Chinese philosopher Sun Ra advised man not to lose one’s self. He felt that was a direct path to complacency, stasis, and stagnation. Sun Ra advised that if we hated ourselves, we would push ourselves to become better. Salvation, believed Sun Ra, was in what he termed “the Unknown Beyond”. He justified his belief because he pointed out that what was known had yet to save the world. Ethiopian Emperor Haile Selassie once stated: “We must become what we have never been.”
Most of us have grown up hearing the nineteenth century adage: “If at first you don’t succeed, try, try, again.” Is that really how we should live? A “Newsweek” magazine article almost a decade ago discussed the pros and cons of those who never gave up and those who were prone to giving up. The article delved into the link between the tenacity of those who tried and good health, both mental and physical. After all, most of us believe that persistence would be the healthier choice. Personal success is considered an important element of well-being and, if persistent, doesn’t one eventually succeed? Psychologists not attempted to discover the answer to that question but also considered situations in which success was not possible, in spite of constant and consistent efforts. They wondered “When does an admirable trait like perseverance start to look more like beating your hear against the wall?”
In an effort to answer whether or not there was a point at which diminishing returns of failure would start to take a toll on a person’s health, they discovered that “quitters” were healthier than their persistent and tenacious counterparts. The “bulldog” attitude of those who never stopped trying reported higher incidents of indigestion, diarrhea, skin maladies, poor sleep, headaches…the list went on and on. Their stress hormones were out of balance which indicated they lived in a state of chronic stress. The quitters had much lower levels of the protein CRP which is an indicator of bodily inflammation which has been linked such conditions as diabetes and heart disease.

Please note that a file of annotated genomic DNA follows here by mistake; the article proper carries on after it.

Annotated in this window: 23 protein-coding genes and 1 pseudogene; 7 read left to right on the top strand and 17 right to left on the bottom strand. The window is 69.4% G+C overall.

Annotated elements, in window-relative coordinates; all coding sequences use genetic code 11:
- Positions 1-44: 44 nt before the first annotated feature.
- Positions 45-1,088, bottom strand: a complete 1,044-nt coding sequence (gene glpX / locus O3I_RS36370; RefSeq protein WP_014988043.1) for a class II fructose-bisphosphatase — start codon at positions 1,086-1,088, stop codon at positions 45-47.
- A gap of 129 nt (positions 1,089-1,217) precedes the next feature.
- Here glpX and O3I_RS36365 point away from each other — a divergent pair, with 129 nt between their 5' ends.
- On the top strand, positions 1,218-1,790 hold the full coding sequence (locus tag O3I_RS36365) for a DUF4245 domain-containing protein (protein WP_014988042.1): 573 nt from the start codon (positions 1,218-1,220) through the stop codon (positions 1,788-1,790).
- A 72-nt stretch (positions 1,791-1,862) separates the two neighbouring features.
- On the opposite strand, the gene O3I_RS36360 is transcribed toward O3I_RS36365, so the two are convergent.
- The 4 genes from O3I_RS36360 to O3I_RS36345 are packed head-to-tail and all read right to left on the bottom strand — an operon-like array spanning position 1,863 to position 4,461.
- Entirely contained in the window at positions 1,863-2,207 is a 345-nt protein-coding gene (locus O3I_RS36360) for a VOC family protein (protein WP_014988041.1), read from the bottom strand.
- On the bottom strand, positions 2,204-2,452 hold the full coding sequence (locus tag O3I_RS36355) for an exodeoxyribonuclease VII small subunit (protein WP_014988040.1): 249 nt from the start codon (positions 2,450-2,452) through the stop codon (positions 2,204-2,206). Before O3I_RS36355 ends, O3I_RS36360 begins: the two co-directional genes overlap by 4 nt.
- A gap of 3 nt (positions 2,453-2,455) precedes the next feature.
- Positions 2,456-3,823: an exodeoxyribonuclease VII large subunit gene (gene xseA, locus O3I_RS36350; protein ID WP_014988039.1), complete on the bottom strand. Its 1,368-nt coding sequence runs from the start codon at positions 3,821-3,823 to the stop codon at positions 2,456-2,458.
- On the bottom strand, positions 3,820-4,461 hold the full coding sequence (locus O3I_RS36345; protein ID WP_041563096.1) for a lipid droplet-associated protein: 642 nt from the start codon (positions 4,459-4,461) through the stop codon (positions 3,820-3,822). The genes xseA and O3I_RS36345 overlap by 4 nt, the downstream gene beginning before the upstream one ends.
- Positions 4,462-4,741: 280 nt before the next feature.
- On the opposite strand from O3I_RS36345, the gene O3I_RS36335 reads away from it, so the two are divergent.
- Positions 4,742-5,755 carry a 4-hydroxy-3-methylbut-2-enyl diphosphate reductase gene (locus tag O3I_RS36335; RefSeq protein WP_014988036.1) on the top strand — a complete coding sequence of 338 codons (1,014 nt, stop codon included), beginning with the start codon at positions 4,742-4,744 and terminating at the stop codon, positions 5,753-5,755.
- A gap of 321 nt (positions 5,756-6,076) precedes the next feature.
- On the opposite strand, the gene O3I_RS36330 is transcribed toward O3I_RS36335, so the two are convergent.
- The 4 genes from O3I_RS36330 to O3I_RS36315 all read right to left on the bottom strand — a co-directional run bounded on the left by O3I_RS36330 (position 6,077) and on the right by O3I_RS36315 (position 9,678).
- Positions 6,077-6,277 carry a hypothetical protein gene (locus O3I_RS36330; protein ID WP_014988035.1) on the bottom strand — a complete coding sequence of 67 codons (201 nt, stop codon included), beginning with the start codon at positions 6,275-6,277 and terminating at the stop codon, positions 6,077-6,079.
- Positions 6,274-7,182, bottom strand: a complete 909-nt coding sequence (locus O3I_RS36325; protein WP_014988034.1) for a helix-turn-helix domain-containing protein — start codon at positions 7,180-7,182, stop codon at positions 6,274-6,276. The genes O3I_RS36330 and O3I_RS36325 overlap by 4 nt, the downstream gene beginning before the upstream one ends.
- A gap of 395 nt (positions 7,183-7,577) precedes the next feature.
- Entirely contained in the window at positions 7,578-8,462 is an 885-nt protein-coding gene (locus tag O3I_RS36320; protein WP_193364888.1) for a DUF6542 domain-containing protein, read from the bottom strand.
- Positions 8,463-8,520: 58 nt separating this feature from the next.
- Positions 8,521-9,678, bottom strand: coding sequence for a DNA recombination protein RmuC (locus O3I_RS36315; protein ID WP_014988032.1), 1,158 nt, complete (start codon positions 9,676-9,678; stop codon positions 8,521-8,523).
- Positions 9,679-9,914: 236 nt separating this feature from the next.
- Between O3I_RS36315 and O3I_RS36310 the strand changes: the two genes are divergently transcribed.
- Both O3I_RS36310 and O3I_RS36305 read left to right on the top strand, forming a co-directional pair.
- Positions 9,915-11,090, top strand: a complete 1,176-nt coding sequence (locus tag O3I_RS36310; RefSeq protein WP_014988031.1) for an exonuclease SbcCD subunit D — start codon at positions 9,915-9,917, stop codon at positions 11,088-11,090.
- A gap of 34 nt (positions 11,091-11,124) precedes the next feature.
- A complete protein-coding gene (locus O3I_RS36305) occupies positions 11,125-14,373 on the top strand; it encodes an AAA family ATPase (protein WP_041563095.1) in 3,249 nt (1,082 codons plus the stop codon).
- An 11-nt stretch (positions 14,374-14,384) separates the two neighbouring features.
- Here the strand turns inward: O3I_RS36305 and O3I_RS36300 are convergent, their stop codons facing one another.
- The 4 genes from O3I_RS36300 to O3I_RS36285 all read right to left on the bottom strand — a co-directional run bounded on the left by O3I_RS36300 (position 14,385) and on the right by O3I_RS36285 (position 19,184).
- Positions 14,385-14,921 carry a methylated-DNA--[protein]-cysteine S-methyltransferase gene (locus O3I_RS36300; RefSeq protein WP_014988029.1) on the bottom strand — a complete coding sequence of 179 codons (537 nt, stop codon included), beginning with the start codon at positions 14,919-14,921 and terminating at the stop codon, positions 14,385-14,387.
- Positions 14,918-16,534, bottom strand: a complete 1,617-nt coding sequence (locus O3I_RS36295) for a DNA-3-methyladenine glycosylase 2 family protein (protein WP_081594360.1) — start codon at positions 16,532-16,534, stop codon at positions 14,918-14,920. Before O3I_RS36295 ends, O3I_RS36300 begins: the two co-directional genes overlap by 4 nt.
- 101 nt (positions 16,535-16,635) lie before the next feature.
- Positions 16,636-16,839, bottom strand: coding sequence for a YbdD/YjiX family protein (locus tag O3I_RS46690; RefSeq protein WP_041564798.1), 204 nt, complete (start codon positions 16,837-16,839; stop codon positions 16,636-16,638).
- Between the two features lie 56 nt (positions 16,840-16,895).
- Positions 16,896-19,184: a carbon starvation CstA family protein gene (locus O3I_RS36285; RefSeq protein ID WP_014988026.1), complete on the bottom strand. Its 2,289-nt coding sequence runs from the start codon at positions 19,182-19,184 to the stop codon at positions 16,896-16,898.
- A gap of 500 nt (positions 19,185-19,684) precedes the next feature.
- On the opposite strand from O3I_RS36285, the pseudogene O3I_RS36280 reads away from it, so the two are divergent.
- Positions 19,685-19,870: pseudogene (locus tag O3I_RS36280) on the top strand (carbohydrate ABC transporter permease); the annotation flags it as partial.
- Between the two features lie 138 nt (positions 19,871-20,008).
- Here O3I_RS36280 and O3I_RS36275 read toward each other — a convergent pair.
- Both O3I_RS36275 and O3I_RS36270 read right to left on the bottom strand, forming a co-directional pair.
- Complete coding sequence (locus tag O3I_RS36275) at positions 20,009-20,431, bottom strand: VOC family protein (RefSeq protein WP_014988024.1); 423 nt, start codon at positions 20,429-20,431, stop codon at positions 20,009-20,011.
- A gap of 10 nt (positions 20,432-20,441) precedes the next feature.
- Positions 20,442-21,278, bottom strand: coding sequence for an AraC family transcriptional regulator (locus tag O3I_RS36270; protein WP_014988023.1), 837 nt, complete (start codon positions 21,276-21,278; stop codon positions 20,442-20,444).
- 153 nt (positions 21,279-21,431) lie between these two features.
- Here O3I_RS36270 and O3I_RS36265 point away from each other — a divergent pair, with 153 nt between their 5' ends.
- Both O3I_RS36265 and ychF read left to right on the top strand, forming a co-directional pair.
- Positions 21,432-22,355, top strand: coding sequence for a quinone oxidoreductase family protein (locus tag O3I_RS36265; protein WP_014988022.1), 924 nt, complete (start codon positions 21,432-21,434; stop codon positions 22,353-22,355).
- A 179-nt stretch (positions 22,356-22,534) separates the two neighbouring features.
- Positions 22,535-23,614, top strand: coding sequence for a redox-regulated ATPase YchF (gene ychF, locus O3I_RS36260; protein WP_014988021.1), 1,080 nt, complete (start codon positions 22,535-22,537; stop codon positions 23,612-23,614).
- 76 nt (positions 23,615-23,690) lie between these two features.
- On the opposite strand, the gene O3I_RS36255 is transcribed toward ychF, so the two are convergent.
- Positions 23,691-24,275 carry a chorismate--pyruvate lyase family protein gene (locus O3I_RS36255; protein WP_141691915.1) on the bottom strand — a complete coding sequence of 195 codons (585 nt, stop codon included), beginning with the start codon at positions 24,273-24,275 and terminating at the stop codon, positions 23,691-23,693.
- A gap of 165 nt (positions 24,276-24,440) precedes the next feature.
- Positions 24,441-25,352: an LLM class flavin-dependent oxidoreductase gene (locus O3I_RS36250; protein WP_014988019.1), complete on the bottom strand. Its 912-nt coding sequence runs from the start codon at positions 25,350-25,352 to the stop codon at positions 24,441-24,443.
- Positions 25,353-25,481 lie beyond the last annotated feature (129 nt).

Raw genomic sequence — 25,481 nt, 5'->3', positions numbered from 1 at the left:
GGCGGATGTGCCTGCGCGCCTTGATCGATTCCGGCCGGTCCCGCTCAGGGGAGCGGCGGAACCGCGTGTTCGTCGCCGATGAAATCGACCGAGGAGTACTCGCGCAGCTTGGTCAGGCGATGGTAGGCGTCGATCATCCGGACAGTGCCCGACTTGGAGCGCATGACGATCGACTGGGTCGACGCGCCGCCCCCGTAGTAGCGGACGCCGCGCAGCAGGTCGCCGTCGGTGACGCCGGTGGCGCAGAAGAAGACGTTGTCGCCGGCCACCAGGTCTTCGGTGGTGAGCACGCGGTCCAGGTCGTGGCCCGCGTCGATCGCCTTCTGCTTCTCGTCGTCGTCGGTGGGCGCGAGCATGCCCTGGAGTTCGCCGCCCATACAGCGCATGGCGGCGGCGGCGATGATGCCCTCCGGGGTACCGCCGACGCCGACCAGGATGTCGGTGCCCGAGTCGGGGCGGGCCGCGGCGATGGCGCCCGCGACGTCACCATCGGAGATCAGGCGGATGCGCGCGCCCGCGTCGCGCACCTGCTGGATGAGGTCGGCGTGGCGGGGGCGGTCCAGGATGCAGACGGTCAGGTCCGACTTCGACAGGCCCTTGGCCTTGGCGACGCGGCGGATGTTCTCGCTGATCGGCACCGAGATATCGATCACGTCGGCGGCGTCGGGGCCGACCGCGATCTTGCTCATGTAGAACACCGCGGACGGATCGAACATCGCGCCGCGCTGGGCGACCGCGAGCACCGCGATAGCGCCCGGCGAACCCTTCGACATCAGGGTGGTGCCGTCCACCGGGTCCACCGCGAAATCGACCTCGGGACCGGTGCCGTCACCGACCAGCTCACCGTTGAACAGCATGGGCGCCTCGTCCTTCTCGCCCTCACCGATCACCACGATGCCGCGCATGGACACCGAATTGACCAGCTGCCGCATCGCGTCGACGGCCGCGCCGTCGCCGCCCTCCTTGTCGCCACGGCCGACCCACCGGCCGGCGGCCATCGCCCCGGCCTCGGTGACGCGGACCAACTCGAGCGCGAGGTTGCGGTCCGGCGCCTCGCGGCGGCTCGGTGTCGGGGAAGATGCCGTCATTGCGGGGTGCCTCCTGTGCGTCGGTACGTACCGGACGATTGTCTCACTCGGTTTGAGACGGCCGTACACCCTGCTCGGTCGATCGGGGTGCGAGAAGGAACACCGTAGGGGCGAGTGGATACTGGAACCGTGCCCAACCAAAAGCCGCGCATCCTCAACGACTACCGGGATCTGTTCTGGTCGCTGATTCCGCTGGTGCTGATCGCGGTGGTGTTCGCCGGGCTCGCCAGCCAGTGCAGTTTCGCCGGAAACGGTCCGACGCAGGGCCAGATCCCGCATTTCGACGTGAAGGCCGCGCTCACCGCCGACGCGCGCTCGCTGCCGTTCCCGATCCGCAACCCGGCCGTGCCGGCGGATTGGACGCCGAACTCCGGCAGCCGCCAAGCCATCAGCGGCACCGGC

The research also studied those who were willing to reengage and set new goals after giving up on something previously deemed important. They found that people who were willing to reengage projected a greater sense of purpose and ability and spent less time bemoaning the past. The ability to set new goals was the key to handling the consequences of perceived failure, especially for the tenacious, who often had a difficult time acknowledging defeat.
Goals are important and having realistic goals is key to developing an identity which is essential for good health – mental and physical. However, life requires trade-offs. No one lives a perfect life in a perfect world with perfect people walking perfectly beside them. What we need to do to have a successful recovery from the imperfectness of our being and the beings of others is to make necessary adjustments with grace and forethought.
We live life best when we take it one day at a day. We need to forgive ourselves, forgive others. Living in the past if fine….for a masquerade ball. However, as the sun rises in the morning, so must we – rise and move forward, making our failures into lessons and moving on. W. C. Fields said it best: “If at first you don’t succeed, try, try, again. Then quit. There’s no point in being a fool about it!”
My Psalm 116
Lord, it hurt so bad.
The pain within could not be seen
But I felt it deeply.
My tears fell unseen.
You were there, though.
You gave me comfort and solace.
You held me up when I fell.
Let me walk for you, God.
Let me sing your praises forever to all who listen.
Afflictions are not signs of your displeasure
They are our battle wounds for having tried.
I give to you my eternal thanks for my life.